ST. LOUIS COUNTY, Mo. (KMOV.com) -- St. Louis County police officials say funding was the biggest hurdle in adding body cameras to their department, but thanks to Proposition P they were able to spend $5 million on the new cameras, which they are rolling out this week.
The phone-like camera, of which there are 700, is inside an officer’s uniform. Officers can tap it to turn it on but it's also automatically turned on in many instances, including when they start running, when they pull their gun or when the lights and sirens of their patrol car turn on.
“It takes things out of my hand that I don’t have to do, so I can focus on my job and my duties,” said Officer Varwig with the department.
Chief Jon Belmar said the cameras will not be turned on at all times in an effort to protect victims, but officers are required to turn them on in an enforcement situation, including a traffic stop.
Five years ago, Officer Darren Wilson shot and killed Mike Brown in Ferguson. When asked whether body cameras would have answered many of the questions that still loom today, Belmar said it’s tough to answer that question.
“I won’t speculate on that, it’s very difficult to do that and im not sure it’s appropriate to go back and look at that. But I will say this, and you've heard me say this: I think the videos provide context,” he said. “They do not answer the whole story so you can have a video of whatever event you want to take a look at, but you still have to make sure that's paired with an investigation, that's paired with interviews, that's paired with insight from the officer and others. So it's a key to it, it's a piece of it, but I don't think it answers every question out there.”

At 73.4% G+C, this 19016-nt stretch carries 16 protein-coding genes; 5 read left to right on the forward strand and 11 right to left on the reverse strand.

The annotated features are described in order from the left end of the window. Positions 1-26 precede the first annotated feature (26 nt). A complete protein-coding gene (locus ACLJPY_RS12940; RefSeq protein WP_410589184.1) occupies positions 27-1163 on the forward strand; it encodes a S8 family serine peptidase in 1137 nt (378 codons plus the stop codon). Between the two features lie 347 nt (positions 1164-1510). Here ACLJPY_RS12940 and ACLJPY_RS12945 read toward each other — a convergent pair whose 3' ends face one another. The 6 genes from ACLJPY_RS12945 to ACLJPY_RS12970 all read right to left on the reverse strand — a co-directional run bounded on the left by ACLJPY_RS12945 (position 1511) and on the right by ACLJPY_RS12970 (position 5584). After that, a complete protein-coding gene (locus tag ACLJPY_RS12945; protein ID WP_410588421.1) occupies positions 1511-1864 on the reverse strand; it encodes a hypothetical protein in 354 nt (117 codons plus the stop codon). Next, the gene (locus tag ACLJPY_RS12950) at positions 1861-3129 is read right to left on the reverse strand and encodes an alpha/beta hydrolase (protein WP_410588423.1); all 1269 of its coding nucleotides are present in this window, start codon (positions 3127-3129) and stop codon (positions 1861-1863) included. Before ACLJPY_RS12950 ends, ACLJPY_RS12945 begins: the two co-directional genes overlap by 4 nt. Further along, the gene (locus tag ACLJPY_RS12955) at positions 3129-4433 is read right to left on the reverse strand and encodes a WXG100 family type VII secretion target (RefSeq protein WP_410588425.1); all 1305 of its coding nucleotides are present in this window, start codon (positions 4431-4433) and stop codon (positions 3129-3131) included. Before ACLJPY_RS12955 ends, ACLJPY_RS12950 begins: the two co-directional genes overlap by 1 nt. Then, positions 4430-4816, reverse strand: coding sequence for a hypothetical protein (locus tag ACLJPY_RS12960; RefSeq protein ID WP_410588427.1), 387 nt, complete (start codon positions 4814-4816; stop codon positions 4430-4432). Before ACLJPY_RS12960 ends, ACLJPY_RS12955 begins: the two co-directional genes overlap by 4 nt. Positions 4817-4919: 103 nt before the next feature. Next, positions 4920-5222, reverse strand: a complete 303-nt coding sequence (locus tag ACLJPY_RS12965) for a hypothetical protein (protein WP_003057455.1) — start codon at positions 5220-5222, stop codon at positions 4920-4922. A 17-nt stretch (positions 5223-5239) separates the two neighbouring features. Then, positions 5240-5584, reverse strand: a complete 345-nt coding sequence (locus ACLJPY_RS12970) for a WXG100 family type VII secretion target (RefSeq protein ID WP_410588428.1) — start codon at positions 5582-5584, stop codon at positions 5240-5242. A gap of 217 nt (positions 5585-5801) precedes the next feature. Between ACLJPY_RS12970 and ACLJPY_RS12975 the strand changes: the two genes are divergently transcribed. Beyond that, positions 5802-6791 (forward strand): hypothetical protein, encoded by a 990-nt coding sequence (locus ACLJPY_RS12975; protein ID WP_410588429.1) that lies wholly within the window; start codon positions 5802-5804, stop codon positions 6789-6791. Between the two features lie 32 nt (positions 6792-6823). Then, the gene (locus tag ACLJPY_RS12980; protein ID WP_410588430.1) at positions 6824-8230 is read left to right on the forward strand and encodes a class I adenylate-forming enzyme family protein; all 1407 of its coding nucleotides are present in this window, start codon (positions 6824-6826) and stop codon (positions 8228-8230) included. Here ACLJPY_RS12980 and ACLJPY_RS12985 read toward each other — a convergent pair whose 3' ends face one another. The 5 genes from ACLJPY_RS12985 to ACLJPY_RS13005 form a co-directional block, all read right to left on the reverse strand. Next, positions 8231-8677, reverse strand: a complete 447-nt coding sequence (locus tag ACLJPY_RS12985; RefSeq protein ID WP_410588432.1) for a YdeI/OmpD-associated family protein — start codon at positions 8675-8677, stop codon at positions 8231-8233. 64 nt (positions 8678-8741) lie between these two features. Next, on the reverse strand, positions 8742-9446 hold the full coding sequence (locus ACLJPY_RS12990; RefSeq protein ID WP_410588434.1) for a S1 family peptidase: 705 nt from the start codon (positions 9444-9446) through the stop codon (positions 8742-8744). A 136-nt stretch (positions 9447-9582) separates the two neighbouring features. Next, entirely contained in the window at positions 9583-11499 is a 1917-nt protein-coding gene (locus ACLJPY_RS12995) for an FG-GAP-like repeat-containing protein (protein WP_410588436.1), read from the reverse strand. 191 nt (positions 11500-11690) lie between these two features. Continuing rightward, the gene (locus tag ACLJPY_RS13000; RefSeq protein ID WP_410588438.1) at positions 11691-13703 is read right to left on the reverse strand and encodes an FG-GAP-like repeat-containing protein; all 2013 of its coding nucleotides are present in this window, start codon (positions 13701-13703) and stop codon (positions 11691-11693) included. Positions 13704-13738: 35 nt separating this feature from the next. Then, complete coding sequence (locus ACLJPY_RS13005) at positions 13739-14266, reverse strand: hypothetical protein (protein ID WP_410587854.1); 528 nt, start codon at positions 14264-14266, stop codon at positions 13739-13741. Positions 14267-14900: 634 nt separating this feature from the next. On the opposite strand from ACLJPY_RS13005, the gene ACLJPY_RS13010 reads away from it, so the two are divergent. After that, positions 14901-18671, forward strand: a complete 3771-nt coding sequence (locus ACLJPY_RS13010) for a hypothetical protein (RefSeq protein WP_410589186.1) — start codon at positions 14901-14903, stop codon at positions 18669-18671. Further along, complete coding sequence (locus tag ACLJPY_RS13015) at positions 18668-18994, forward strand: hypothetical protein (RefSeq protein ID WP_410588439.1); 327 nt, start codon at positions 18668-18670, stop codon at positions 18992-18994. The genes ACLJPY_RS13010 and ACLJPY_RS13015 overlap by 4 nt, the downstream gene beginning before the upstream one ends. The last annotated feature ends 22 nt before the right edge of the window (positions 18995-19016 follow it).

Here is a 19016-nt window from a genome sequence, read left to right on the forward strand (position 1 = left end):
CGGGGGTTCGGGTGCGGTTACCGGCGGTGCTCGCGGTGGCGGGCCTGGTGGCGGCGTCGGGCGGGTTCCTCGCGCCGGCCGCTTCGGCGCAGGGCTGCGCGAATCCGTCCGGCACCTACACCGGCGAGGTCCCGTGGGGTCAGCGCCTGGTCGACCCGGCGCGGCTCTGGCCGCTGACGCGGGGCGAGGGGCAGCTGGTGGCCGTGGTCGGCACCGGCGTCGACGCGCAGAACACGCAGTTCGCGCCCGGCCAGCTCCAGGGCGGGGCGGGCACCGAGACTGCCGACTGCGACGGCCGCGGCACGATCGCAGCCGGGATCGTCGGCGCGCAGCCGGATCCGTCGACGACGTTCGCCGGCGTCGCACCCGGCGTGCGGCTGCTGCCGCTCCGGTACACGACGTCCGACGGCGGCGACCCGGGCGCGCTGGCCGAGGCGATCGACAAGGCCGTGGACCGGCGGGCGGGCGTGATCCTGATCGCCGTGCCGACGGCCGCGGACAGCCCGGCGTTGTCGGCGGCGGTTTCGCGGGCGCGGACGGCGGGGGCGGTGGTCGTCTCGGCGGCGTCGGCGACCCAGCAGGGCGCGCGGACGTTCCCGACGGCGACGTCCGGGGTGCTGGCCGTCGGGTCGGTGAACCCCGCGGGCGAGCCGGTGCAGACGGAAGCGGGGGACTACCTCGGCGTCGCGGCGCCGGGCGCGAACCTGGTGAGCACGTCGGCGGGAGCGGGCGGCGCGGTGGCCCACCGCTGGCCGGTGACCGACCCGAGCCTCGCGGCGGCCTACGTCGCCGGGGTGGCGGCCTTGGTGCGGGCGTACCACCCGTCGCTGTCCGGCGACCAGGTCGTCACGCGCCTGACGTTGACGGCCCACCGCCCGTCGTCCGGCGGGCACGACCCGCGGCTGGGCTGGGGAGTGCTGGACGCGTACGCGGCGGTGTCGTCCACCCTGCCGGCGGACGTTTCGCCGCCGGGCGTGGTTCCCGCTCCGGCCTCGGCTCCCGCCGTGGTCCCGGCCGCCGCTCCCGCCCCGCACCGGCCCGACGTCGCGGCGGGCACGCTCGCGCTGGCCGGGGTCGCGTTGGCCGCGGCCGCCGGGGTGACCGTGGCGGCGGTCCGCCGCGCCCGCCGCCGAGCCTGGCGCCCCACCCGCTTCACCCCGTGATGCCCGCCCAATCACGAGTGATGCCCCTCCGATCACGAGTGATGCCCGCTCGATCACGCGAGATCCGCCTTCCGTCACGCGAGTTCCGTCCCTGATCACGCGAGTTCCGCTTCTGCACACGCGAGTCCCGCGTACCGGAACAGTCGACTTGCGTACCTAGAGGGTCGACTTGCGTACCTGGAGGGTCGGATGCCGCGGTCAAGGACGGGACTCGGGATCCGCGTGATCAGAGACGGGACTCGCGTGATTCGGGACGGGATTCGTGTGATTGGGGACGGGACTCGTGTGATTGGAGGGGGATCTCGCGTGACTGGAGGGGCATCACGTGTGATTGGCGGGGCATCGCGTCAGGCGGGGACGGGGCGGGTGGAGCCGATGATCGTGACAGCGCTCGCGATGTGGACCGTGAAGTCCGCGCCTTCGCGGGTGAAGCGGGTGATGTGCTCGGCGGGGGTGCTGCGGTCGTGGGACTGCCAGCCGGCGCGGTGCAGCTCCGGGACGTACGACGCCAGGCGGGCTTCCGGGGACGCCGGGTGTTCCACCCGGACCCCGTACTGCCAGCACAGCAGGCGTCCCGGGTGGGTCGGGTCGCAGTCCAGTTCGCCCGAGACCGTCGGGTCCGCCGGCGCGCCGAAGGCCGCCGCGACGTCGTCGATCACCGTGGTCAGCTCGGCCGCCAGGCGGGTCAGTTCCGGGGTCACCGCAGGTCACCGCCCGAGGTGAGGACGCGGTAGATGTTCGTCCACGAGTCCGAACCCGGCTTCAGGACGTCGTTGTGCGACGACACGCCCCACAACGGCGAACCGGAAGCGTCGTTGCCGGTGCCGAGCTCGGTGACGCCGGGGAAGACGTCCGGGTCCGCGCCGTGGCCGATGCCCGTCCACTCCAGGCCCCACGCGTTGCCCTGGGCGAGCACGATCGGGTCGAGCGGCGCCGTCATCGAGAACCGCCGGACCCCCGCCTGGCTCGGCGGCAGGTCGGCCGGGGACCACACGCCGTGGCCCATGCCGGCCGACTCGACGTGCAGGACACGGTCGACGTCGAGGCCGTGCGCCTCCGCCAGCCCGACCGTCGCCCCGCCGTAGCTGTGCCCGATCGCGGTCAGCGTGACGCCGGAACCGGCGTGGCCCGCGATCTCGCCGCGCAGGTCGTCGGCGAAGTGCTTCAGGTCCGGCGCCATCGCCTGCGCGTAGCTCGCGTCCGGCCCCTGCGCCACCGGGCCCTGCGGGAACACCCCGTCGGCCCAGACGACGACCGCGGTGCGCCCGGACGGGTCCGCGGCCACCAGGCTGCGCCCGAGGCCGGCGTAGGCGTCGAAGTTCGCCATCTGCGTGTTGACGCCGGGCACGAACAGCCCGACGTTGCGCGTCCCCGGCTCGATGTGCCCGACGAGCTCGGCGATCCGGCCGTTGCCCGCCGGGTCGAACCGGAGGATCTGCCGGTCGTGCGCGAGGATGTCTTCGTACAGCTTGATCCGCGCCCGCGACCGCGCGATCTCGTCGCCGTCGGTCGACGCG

The roll out of the body cameras is not in connection with the five year anniversary of Mike Brown's death. The County police have been working to get cameras for some time. But if special operations officers are assigned to any protests or demonstrations this weekend, they will be wearing them.